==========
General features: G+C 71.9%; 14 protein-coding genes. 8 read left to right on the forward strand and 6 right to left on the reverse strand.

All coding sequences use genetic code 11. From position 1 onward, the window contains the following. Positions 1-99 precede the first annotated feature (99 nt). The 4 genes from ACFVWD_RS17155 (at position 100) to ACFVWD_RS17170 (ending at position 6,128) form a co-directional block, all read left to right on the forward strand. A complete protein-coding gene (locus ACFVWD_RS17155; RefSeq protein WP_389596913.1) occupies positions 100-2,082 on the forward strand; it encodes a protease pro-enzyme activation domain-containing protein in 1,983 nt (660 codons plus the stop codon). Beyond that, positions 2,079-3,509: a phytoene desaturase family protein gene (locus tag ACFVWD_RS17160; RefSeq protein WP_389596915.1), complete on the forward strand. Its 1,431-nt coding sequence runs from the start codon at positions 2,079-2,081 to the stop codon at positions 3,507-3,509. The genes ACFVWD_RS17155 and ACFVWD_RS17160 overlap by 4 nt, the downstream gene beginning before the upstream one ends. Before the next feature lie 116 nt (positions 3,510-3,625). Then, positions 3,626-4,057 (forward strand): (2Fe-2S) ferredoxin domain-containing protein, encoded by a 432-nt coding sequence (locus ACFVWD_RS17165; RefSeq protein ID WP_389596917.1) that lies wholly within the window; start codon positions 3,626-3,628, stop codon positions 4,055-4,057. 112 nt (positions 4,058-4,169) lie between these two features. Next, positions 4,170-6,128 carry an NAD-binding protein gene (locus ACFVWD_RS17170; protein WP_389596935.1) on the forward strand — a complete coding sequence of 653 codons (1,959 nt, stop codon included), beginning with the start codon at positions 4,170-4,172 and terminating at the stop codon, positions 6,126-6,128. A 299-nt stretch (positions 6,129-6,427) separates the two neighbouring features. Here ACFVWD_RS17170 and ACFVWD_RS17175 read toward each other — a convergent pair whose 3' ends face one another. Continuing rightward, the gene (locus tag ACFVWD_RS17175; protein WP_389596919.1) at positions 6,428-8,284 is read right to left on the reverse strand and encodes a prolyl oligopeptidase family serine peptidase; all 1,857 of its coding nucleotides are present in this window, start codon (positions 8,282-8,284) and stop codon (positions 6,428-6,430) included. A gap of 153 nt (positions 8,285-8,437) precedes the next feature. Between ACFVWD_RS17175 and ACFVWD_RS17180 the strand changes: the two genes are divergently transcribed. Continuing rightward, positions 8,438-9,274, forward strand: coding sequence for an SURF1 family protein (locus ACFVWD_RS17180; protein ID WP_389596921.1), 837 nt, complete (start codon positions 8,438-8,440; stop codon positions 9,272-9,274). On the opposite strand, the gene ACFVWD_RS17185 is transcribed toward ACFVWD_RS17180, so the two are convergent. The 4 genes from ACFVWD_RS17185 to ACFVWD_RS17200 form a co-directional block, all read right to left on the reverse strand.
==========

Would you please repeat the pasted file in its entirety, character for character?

General features: G+C 71.9%; 14 protein-coding genes. 8 read left to right on the forward strand and 6 right to left on the reverse strand.

All coding sequences use genetic code 11. From position 1 onward, the window contains the following. Positions 1-99 precede the first annotated feature (99 nt). The 4 genes from ACFVWD_RS17155 (at position 100) to ACFVWD_RS17170 (ending at position 6,128) form a co-directional block, all read left to right on the forward strand. A complete protein-coding gene (locus ACFVWD_RS17155; RefSeq protein WP_389596913.1) occupies positions 100-2,082 on the forward strand; it encodes a protease pro-enzyme activation domain-containing protein in 1,983 nt (660 codons plus the stop codon). Beyond that, positions 2,079-3,509: a phytoene desaturase family protein gene (locus tag ACFVWD_RS17160; RefSeq protein WP_389596915.1), complete on the forward strand. Its 1,431-nt coding sequence runs from the start codon at positions 2,079-2,081 to the stop codon at positions 3,507-3,509. The genes ACFVWD_RS17155 and ACFVWD_RS17160 overlap by 4 nt, the downstream gene beginning before the upstream one ends. Before the next feature lie 116 nt (positions 3,510-3,625). Then, positions 3,626-4,057 (forward strand): (2Fe-2S) ferredoxin domain-containing protein, encoded by a 432-nt coding sequence (locus ACFVWD_RS17165; RefSeq protein ID WP_389596917.1) that lies wholly within the window; start codon positions 3,626-3,628, stop codon positions 4,055-4,057. 112 nt (positions 4,058-4,169) lie between these two features. Next, positions 4,170-6,128 carry an NAD-binding protein gene (locus ACFVWD_RS17170; protein WP_389596935.1) on the forward strand — a complete coding sequence of 653 codons (1,959 nt, stop codon included), beginning with the start codon at positions 4,170-4,172 and terminating at the stop codon, positions 6,126-6,128. A 299-nt stretch (positions 6,129-6,427) separates the two neighbouring features. Here ACFVWD_RS17170 and ACFVWD_RS17175 read toward each other — a convergent pair whose 3' ends face one another. Continuing rightward, the gene (locus tag ACFVWD_RS17175; protein WP_389596919.1) at positions 6,428-8,284 is read right to left on the reverse strand and encodes a prolyl oligopeptidase family serine peptidase; all 1,857 of its coding nucleotides are present in this window, start codon (positions 8,282-8,284) and stop codon (positions 6,428-6,430) included. A gap of 153 nt (positions 8,285-8,437) precedes the next feature. Between ACFVWD_RS17175 and ACFVWD_RS17180 the strand changes: the two genes are divergently transcribed. Continuing rightward, positions 8,438-9,274, forward strand: coding sequence for an SURF1 family protein (locus ACFVWD_RS17180; protein ID WP_389596921.1), 837 nt, complete (start codon positions 8,438-8,440; stop codon positions 9,272-9,274). On the opposite strand, the gene ACFVWD_RS17185 is transcribed toward ACFVWD_RS17180, so the two are convergent. The 4 genes from ACFVWD_RS17185 to ACFVWD_RS17200 form a co-directional block, all read right to left on the reverse strand.